With the lands of the Twisp Restoration Project adjoining Pine Forest on two sides, we are painfully aware that its forest looks like ours once did, and the potential for significant wildfire is high. The sad truth is it’s not “if,” but “when.” We need to heed the advice of experts and thin responsibly to restore forest vigor and resiliency. From our view, the Forest Service’s proposal will do just that. It will be inconvenient for a little while, and some damage is inevitable, but in the long run, the benefits will far outweigh the detriments. Let’s love and preserve healthy forests.
Pete and Lynn Lewicki, Winthrop
My cousin Eddie got sick with COVID, sick enough to be admitted to the hospital. That was on Thursday, Dec. 10. When I heard, all I could think about was Eddie. How to get him gifts and cards? How to let him know he wasn’t alone? I reached out to his siblings, sent them virtual hugs, asked for an address.
My cousin Eddie got sick with COVID, sick enough to be knocked out and ventilated. That was on Friday, Dec. 11. My thoughts turned to his wife and kids. They were sick too. Did they need groceries? By bedtime, he had a blood oxygen level of 70, and blood clots in his heart. I couldn’t sleep, and I am just a cousin. What was that night like for Jenny?
My cousin Eddie got sick with COVID, but on Saturday and Sunday he fought back. His oxygen climbed, his heart stabilized. We breathed a little, sent meal cards to his home in Arizona. Facebook swarmed with get wells and prayer chains. This was Warden Jensen, beloved by his staff at the state prison. This was Coach Jensen of kids’ traveling basketball. This was Brother Jensen of the LDS community. Hundreds of hearts were plugged into the cause, and Eddie would live.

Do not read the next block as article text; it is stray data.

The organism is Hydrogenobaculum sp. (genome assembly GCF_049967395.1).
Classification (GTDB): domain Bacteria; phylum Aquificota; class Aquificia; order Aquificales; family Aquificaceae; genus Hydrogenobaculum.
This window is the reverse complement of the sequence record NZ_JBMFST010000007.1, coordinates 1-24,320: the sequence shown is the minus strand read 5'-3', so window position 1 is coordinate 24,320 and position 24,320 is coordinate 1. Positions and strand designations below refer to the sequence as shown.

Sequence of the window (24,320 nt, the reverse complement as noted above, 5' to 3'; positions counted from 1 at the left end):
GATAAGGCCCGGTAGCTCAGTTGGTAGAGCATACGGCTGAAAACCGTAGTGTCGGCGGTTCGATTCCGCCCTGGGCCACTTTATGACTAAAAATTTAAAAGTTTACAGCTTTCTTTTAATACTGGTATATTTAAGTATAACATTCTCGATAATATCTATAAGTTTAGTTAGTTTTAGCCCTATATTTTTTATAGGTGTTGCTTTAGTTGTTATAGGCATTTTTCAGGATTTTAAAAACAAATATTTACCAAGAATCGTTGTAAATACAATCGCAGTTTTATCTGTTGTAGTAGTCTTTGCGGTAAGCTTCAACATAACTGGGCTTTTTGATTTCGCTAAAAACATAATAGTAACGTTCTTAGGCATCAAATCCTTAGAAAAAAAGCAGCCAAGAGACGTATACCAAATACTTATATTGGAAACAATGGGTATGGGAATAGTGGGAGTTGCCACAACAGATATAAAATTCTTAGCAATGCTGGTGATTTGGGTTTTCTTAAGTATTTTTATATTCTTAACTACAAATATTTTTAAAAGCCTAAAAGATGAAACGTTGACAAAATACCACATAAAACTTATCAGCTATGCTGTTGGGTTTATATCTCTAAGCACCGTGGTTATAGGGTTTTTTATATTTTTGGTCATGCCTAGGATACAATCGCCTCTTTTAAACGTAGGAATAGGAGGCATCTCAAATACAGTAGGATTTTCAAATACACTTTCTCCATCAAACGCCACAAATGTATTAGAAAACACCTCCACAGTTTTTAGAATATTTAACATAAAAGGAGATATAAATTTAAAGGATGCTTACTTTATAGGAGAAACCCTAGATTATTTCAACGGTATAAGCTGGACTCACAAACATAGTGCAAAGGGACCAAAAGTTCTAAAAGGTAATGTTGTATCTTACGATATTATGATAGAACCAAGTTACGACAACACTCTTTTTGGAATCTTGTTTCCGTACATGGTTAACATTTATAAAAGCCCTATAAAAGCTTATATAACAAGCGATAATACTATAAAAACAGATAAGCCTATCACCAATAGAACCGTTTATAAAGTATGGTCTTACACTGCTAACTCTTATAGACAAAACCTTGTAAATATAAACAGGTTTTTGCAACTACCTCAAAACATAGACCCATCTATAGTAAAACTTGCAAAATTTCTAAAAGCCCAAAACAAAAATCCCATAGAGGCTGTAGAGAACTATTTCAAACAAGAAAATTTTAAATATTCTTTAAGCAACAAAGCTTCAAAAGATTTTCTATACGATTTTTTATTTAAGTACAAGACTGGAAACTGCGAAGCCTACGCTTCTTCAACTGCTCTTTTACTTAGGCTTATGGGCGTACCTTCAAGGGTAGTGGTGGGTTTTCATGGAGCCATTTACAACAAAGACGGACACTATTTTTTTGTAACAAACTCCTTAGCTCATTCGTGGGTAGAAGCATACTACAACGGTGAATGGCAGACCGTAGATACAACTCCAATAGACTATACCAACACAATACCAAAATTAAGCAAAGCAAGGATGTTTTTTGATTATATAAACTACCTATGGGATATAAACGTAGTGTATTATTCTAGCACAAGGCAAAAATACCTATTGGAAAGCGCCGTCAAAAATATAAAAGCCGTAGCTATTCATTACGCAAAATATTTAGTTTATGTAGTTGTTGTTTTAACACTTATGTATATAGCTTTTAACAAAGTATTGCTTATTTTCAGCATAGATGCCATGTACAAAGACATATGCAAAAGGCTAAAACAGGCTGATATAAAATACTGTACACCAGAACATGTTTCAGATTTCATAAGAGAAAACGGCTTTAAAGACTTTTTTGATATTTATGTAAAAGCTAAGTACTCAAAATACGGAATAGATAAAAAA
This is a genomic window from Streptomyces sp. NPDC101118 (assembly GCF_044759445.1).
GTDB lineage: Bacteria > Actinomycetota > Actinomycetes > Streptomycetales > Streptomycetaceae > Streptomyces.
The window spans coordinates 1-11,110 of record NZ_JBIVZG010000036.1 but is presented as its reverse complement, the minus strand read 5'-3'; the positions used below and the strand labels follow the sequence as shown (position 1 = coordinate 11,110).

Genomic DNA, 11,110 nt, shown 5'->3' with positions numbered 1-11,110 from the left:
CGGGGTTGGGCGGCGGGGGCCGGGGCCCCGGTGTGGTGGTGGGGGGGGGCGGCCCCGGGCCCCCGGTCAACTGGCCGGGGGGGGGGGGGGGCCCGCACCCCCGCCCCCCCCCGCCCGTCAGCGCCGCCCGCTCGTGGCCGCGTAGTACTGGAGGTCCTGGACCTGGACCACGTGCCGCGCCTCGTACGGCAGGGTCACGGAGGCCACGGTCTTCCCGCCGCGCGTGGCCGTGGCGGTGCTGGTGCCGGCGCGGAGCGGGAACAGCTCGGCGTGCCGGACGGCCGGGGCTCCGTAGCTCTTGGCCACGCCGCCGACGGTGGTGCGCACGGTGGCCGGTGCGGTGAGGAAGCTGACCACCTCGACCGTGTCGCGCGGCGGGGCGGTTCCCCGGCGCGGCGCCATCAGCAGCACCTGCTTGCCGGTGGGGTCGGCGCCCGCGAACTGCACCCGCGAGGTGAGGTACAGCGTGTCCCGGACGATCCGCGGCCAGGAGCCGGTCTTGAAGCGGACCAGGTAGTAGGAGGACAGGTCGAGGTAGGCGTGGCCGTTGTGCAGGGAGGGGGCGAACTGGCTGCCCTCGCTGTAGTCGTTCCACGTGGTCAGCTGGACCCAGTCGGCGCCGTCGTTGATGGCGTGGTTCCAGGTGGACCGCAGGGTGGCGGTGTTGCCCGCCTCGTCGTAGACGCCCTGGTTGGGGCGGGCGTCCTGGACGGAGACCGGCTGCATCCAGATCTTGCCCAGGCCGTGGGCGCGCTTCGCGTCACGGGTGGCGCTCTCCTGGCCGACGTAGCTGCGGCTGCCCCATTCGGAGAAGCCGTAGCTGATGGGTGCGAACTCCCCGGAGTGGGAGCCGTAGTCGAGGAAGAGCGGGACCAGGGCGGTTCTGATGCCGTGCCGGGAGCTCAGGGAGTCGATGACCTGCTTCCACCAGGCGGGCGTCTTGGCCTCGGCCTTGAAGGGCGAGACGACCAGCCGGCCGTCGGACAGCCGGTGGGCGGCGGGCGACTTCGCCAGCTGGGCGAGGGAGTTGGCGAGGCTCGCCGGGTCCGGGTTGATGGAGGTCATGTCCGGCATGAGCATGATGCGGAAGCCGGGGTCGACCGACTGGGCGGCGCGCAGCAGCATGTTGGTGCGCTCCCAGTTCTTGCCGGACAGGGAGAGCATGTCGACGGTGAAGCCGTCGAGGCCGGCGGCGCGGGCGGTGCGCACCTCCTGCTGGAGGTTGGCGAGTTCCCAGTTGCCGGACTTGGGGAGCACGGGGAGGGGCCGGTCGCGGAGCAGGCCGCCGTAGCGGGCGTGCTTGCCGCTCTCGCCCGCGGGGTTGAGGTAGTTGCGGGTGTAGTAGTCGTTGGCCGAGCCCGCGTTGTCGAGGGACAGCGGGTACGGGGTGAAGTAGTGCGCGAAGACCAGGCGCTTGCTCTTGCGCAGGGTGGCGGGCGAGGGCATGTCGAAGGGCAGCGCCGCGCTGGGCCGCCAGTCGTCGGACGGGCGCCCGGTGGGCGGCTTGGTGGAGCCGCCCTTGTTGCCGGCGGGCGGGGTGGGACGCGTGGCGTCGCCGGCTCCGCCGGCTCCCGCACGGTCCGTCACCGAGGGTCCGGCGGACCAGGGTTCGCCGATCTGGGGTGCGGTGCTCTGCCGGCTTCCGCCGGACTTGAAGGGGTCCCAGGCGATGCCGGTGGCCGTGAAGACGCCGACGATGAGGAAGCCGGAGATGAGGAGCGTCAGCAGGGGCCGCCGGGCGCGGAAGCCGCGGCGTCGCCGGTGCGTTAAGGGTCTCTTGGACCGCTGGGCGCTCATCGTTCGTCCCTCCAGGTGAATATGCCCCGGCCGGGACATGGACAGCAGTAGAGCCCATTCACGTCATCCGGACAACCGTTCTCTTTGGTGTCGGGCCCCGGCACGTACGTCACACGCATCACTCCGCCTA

My cousin Eddie got sick with COVID, and on Monday he tanked. I ditched work and went for a snowshoe. I prayed out loud, talking to God, talking to my cousin. “Come on, Eddie,” I chanted as I walked. On top of the ridge, as the sun set over the Twisp River headwaters, my prayer faucet ran dry. I wasn’t sure why. I snowshoed home in silence.
My cousin Eddie got sick with COVID, sick enough to leave this world. That was on Tuesday, Dec. 15. He was 47, 6 feet 8 inches tall, a former basketball star, tough as nails, protector of lesser mortals, lover of Great Danes. He leaves behind Jenny, Campbell, Abbey, Aidan, Adleigh, Cindy, Jonathon, Amy, Natalie, Alex, Dan and Mary, and that is just the beginning. He will be sorely missed.
Please stay safe. Please take care of each other.
Rebekah Jensen, Twisp
Rep. Dan Newhouse: I read your constituent newsletters. As an elected official who takes his responsibilities seriously, you should understand our democracy and how it works — the compromise, the winning and losing, the necessity for honesty and integrity in spite of differences of political opinion and personal philosophy. The peaceful transition of power is the backbone of our democracy.
Please explain to your constituents how Donald Trump holds power over you. By what stretch of political norms could you actually buy into his false claim of winning the presidential election?